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History of British Airways

The airline’s origins date to the birth of civil aviation and the pioneering days after the First World War. On 25 August 1919 its forerunner company, Aircraft Transport and Travel (AT&T;), launched the world’s first daily international scheduled air service, between London and Paris. On 31 March 1924, Britain’s four fledgling airlines – Instone, Handley Page, Daimler Airways (a successor to AT&T;) and British Air Marine Navigation – merged to form Imperial Airways, which developed its Empire routes to Australia and Africa.

Meanwhile a number of smaller UK air transport companies had started flights. These merged in 1935 to form the original privately owned British Airways Ltd. Following a government review Imperial Airways and British Airways were nationalised in 1939 to form the British Overseas Airways Corporation (BOAC). Post-war, BOAC continued to operate long-haul services, other than routes to South America – these were flown by British South American Airways, which was merged back into BOAC in 1949. Continental European and domestic flights were flown by a new airline, British European Airways (BEA).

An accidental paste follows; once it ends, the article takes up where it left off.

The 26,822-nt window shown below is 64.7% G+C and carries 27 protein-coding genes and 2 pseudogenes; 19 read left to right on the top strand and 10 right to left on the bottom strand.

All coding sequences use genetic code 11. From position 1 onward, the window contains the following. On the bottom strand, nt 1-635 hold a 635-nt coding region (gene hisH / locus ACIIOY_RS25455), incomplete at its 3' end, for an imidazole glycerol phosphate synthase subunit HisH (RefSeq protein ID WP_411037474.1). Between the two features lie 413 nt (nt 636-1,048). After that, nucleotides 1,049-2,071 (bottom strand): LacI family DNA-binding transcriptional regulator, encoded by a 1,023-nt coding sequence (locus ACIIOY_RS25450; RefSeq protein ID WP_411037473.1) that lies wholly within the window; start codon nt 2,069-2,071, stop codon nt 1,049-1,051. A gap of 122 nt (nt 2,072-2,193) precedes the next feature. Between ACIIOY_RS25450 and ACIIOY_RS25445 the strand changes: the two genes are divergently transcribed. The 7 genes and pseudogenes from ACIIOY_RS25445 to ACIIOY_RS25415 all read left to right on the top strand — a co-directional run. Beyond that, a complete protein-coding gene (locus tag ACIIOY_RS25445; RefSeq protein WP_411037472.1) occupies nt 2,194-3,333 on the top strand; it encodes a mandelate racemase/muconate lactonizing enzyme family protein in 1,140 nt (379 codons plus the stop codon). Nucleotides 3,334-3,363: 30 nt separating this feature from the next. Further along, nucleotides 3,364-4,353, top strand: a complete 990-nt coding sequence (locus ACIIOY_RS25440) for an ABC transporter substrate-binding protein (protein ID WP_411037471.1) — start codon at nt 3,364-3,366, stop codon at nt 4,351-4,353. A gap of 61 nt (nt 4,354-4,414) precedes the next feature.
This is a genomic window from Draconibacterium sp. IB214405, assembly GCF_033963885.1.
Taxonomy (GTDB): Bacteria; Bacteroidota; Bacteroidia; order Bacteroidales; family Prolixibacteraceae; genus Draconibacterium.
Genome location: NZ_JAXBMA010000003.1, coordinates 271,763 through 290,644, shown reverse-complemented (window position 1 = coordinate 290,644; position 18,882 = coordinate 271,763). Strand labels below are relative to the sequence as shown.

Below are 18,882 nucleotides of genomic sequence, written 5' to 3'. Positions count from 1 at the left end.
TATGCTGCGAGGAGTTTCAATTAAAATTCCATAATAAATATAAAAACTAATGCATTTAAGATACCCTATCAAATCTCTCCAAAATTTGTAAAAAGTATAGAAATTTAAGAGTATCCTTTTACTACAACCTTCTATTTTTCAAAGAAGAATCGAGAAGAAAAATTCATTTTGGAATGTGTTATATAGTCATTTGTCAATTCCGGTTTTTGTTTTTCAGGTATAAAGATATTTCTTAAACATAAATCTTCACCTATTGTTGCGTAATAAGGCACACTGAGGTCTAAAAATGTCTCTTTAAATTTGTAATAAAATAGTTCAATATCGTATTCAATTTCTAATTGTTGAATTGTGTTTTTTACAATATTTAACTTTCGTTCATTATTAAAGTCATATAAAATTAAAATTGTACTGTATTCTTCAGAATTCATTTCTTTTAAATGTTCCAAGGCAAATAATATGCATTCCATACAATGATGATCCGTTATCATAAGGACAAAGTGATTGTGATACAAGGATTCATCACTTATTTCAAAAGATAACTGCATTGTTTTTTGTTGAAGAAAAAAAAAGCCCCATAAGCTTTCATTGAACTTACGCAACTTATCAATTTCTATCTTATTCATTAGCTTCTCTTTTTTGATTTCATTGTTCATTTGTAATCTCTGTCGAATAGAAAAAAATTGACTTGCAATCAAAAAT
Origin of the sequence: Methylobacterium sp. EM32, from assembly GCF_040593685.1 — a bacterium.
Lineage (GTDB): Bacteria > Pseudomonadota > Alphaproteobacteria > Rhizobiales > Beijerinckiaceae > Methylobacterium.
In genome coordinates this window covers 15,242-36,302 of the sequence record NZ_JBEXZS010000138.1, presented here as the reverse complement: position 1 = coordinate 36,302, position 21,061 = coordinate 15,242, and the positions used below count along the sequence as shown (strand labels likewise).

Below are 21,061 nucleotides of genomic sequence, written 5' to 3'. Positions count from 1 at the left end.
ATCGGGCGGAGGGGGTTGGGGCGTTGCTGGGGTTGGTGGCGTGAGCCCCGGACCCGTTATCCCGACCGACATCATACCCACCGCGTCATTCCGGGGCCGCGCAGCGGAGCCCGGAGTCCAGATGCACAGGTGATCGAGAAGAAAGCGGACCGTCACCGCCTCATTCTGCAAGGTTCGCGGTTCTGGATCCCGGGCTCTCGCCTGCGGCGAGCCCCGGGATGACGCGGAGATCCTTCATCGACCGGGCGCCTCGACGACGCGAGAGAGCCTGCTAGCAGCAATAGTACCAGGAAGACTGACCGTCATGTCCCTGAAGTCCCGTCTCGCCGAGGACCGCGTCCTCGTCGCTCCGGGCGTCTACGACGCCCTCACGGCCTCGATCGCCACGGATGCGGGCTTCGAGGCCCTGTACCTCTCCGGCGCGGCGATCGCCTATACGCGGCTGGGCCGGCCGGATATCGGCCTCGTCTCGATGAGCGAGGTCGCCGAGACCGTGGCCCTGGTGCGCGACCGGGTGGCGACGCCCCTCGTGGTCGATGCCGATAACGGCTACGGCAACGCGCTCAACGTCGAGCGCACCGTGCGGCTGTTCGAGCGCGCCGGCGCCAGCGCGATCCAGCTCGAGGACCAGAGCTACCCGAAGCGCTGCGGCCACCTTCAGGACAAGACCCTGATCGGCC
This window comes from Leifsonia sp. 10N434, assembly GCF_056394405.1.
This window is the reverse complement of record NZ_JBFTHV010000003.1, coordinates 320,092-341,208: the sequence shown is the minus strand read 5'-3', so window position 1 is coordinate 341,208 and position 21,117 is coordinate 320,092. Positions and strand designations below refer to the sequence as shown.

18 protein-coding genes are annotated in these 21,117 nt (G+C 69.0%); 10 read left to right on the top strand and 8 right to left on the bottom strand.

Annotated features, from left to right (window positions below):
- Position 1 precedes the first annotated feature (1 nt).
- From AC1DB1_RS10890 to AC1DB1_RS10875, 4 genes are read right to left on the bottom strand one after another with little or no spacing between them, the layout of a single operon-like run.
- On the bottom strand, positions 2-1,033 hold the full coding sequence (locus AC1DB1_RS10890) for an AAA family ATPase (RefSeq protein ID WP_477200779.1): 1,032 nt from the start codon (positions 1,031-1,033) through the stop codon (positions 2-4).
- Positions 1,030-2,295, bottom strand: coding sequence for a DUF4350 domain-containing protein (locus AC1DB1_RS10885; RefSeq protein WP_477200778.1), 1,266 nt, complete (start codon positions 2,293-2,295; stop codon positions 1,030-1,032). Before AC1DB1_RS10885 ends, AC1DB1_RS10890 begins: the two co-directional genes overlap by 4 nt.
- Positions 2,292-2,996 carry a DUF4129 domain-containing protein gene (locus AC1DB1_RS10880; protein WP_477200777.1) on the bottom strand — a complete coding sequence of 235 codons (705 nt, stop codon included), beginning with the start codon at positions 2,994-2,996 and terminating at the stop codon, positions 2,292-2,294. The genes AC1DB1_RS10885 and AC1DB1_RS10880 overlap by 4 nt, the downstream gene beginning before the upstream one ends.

In 1952 BOAC flew the De Havilland Comet to Johannesburg, halving the previous flight time. The birth of the mass package-holiday business meant change for the airline industry. BEA met the challenge by establishing BEA Airtours in 1970. In 1972 BOAC and BEA were combined under the newly formed British Airways Board, with the separate airlines coming together as British Airways in 1974. British Airways, simultaneously with Air France, inaugurated the world’s first supersonic passenger service with Concorde in January 1976.

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